While in London, Shakespeare may have had affairs with different women. One anecdote along these lines is provided by a lawyer named John Manningham, who wrote in his diary that Shakespeare had a brief affair with a woman during a performance of Richard III.
Upon a time when Burbage played Richard the Third there was a citizen grew so far in liking with him, that before she went from the play she appointed him to come that night unto her by the name of Richard the Third. Shakespeare, overhearing their conclusion, went before, was entertained and at his game ere Burbage came. Then, message being brought that Richard the Third was at the door, Shakespeare caused return to be made that William the Conqueror was before Richard the Third.
The Burbage referred to is Richard Burbage, the star of Shakespeare's company, who is known to have played the title role in Richard III. While this is one of the few surviving contemporary anecdotes about Shakespeare—it was made in March 1602, a month after Manningham had seen the play—some scholars are sceptical of its validity. Still, the anecdote suggests that at least one of Shakespeare's contemporaries (Manningham) believed that Shakespeare was attracted to women, even if he was not 'averse to an occasional infidelity to his marriage vows'. Indeed, its significance has been developed to affording Shakespeare a preference for "promiscuous women of little beauty and no breeding" in his honest acknowledgement that well-born women are beyond his reach.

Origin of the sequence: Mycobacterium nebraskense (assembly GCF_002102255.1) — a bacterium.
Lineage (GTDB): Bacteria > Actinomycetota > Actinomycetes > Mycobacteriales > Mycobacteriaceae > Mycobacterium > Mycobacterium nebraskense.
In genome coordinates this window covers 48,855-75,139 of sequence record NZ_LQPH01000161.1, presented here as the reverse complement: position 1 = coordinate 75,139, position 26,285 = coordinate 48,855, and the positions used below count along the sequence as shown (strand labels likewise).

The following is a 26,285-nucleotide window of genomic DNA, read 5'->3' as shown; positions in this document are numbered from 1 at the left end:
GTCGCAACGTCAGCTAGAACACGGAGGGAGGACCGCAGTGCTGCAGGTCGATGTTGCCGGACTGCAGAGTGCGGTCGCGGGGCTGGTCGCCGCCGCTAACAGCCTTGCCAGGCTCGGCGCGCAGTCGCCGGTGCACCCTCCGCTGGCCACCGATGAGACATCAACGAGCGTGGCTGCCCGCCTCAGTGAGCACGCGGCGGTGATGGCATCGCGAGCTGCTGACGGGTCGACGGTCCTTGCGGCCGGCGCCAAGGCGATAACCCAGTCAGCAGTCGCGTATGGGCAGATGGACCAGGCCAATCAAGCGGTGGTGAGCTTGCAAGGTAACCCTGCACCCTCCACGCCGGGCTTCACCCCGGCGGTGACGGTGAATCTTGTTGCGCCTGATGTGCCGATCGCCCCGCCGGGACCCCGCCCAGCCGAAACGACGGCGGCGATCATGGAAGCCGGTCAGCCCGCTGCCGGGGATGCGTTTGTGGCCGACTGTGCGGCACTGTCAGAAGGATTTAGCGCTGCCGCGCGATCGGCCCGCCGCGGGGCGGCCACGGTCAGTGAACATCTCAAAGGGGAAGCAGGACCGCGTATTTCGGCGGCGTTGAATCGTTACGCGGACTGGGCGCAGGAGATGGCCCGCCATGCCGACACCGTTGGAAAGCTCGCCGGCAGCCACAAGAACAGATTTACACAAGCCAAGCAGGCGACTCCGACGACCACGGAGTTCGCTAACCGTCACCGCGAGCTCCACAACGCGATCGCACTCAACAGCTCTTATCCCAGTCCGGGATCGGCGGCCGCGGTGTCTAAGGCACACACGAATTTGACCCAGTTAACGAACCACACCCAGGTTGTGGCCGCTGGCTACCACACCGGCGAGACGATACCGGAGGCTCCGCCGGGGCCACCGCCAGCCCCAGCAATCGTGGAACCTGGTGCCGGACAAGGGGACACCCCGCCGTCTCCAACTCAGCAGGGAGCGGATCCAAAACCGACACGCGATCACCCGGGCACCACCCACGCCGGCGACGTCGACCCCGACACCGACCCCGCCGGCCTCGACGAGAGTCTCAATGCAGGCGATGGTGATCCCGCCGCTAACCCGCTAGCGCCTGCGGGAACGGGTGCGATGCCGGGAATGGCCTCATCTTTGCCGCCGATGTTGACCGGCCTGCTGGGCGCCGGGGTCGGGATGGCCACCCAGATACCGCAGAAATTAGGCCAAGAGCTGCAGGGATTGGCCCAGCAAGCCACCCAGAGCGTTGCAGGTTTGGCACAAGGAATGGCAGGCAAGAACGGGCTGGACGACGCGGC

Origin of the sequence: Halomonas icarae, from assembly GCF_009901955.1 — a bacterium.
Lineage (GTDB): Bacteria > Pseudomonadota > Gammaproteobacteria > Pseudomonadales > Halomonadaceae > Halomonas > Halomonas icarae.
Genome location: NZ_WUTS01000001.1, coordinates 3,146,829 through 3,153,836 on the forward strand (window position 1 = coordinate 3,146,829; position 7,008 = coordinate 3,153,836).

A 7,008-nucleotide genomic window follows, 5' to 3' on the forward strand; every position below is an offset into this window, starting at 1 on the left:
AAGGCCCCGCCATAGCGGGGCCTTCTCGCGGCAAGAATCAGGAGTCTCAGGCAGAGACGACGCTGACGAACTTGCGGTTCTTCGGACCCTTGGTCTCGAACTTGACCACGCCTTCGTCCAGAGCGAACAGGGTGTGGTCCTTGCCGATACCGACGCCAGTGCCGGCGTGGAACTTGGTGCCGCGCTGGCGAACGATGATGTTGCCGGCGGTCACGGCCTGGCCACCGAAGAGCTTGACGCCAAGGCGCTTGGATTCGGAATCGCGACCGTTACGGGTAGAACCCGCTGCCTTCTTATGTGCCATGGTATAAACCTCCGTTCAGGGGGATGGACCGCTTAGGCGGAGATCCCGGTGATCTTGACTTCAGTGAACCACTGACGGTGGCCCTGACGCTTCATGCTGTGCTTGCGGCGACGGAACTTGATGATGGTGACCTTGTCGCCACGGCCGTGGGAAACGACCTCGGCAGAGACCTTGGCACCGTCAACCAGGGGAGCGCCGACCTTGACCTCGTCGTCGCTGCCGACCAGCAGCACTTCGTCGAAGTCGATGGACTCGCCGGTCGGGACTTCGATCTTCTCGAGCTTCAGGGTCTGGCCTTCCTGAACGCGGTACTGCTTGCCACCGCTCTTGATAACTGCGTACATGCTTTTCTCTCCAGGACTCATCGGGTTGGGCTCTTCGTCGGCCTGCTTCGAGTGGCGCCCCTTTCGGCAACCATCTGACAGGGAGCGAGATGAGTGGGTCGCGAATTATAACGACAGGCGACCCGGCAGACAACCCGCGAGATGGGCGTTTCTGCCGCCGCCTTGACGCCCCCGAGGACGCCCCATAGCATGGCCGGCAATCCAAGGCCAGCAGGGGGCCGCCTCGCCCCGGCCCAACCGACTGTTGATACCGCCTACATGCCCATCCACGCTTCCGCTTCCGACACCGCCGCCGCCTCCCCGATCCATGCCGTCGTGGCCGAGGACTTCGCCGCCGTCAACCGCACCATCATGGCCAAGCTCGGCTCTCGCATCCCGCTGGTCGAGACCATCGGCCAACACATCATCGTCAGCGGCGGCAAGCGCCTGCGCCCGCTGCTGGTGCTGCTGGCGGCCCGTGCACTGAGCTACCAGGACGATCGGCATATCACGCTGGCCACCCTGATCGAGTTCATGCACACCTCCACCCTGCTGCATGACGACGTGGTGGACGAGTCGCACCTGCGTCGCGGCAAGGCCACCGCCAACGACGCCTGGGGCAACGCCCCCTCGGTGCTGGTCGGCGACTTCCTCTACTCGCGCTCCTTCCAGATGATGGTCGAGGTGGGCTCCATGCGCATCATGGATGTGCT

A less certain reference to an affair is a passage in the poem Willobie His Avisa, by Henry Willobie, which refers to Shakespeare's The Rape of Lucrece in the line "Shake-speare paints poor Lucrece' rape". Later in the poem there is a section in which "H.W." (Henry Willobie) and "W.S." discuss Willobie's love for "Avisa" in a verse conversation. This is introduced with a short explanatory passage:
W.S., who not long before had tried the courtesy of the like passion, and was now newly recovered ... he [Willobie] determined to see whether it would sort to a happier end for this new actor, than it did for the old player.
The fact that W.S. is referred to as a "player", and is mentioned after a complimentary comment on Shakespeare's poetry has led several scholars to conclude that Willobie is describing a conversation with Shakespeare about love affairs. "W.S." goes on to give Willobie advice about how to win over women.
Other possible evidence of other affairs are that twenty-six of Shakespeare's Sonnets are love poems addressed to a married woman (the so-called 'Dark Lady').
Possible attraction to men
Shakespeare's sonnets are cited as evidence of his bisexuality. The poems were initially published, perhaps without his approval, in 1609. One hundred twenty-six of them appear to be love poems addressed to a young man known as the 'Fair Lord' or 'Fair Youth'; this is often assumed to be the same person as the 'Mr W.H.' to whom the sonnets are dedicated. The identity of this figure (if he is indeed based on a real person) is unclear; the most popular candidates are Shakespeare's patrons, Henry Wriothesley, 3rd Earl of Southampton and William Herbert, 3rd Earl of Pembroke, both of whom were considered handsome in their youth.